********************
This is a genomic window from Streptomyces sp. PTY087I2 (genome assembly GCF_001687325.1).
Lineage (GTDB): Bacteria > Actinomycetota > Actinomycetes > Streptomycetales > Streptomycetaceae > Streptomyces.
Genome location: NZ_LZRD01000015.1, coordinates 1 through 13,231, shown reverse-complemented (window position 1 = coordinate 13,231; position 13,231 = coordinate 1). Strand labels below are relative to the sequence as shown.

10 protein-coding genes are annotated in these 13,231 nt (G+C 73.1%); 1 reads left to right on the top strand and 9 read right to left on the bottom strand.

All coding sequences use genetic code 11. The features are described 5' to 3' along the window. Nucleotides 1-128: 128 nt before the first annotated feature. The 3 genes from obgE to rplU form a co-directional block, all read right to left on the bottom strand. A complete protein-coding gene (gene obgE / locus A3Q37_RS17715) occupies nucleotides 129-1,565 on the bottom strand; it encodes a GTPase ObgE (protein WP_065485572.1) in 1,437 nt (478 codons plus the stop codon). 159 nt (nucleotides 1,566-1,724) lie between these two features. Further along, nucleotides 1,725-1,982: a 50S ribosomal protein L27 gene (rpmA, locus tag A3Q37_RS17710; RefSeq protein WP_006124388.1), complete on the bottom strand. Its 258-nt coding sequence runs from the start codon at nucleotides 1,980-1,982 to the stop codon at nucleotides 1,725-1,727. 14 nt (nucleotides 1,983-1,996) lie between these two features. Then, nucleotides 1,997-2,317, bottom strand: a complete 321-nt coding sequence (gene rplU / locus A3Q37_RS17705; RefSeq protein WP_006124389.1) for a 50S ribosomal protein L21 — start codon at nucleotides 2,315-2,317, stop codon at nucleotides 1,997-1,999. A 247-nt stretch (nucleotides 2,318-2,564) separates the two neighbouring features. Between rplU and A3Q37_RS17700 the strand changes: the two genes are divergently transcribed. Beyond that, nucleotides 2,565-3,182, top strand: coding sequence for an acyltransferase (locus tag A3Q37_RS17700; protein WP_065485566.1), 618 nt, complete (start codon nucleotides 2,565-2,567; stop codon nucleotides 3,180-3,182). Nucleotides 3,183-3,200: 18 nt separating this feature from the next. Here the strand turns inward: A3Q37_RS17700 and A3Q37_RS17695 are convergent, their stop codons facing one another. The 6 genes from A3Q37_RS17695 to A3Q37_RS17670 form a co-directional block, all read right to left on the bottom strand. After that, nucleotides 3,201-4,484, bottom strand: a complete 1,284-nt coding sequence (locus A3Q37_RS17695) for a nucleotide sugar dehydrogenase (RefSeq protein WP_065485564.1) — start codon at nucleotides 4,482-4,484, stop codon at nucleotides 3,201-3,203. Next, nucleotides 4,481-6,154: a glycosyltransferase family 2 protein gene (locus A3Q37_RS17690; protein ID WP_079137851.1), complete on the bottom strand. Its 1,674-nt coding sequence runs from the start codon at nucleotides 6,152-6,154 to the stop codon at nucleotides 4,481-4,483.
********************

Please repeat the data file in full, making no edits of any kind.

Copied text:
This is a genomic window from Streptomyces sp. PTY087I2 (genome assembly GCF_001687325.1).
Lineage (GTDB): Bacteria > Actinomycetota > Actinomycetes > Streptomycetales > Streptomycetaceae > Streptomyces.
Genome location: NZ_LZRD01000015.1, coordinates 1 through 13,231, shown reverse-complemented (window position 1 = coordinate 13,231; position 13,231 = coordinate 1). Strand labels below are relative to the sequence as shown.

10 protein-coding genes are annotated in these 13,231 nt (G+C 73.1%); 1 reads left to right on the top strand and 9 read right to left on the bottom strand.

All coding sequences use genetic code 11. The features are described 5' to 3' along the window. Nucleotides 1-128: 128 nt before the first annotated feature. The 3 genes from obgE to rplU form a co-directional block, all read right to left on the bottom strand. A complete protein-coding gene (gene obgE / locus A3Q37_RS17715) occupies nucleotides 129-1,565 on the bottom strand; it encodes a GTPase ObgE (protein WP_065485572.1) in 1,437 nt (478 codons plus the stop codon). 159 nt (nucleotides 1,566-1,724) lie between these two features. Further along, nucleotides 1,725-1,982: a 50S ribosomal protein L27 gene (rpmA, locus tag A3Q37_RS17710; RefSeq protein WP_006124388.1), complete on the bottom strand. Its 258-nt coding sequence runs from the start codon at nucleotides 1,980-1,982 to the stop codon at nucleotides 1,725-1,727. 14 nt (nucleotides 1,983-1,996) lie between these two features. Then, nucleotides 1,997-2,317, bottom strand: a complete 321-nt coding sequence (gene rplU / locus A3Q37_RS17705; RefSeq protein WP_006124389.1) for a 50S ribosomal protein L21 — start codon at nucleotides 2,315-2,317, stop codon at nucleotides 1,997-1,999. A 247-nt stretch (nucleotides 2,318-2,564) separates the two neighbouring features. Between rplU and A3Q37_RS17700 the strand changes: the two genes are divergently transcribed. Beyond that, nucleotides 2,565-3,182, top strand: coding sequence for an acyltransferase (locus tag A3Q37_RS17700; protein WP_065485566.1), 618 nt, complete (start codon nucleotides 2,565-2,567; stop codon nucleotides 3,180-3,182). Nucleotides 3,183-3,200: 18 nt separating this feature from the next. Here the strand turns inward: A3Q37_RS17700 and A3Q37_RS17695 are convergent, their stop codons facing one another. The 6 genes from A3Q37_RS17695 to A3Q37_RS17670 form a co-directional block, all read right to left on the bottom strand. After that, nucleotides 3,201-4,484, bottom strand: a complete 1,284-nt coding sequence (locus A3Q37_RS17695) for a nucleotide sugar dehydrogenase (RefSeq protein WP_065485564.1) — start codon at nucleotides 4,482-4,484, stop codon at nucleotides 3,201-3,203. Next, nucleotides 4,481-6,154: a glycosyltransferase family 2 protein gene (locus A3Q37_RS17690; protein ID WP_079137851.1), complete on the bottom strand. Its 1,674-nt coding sequence runs from the start codon at nucleotides 6,152-6,154 to the stop codon at nucleotides 4,481-4,483.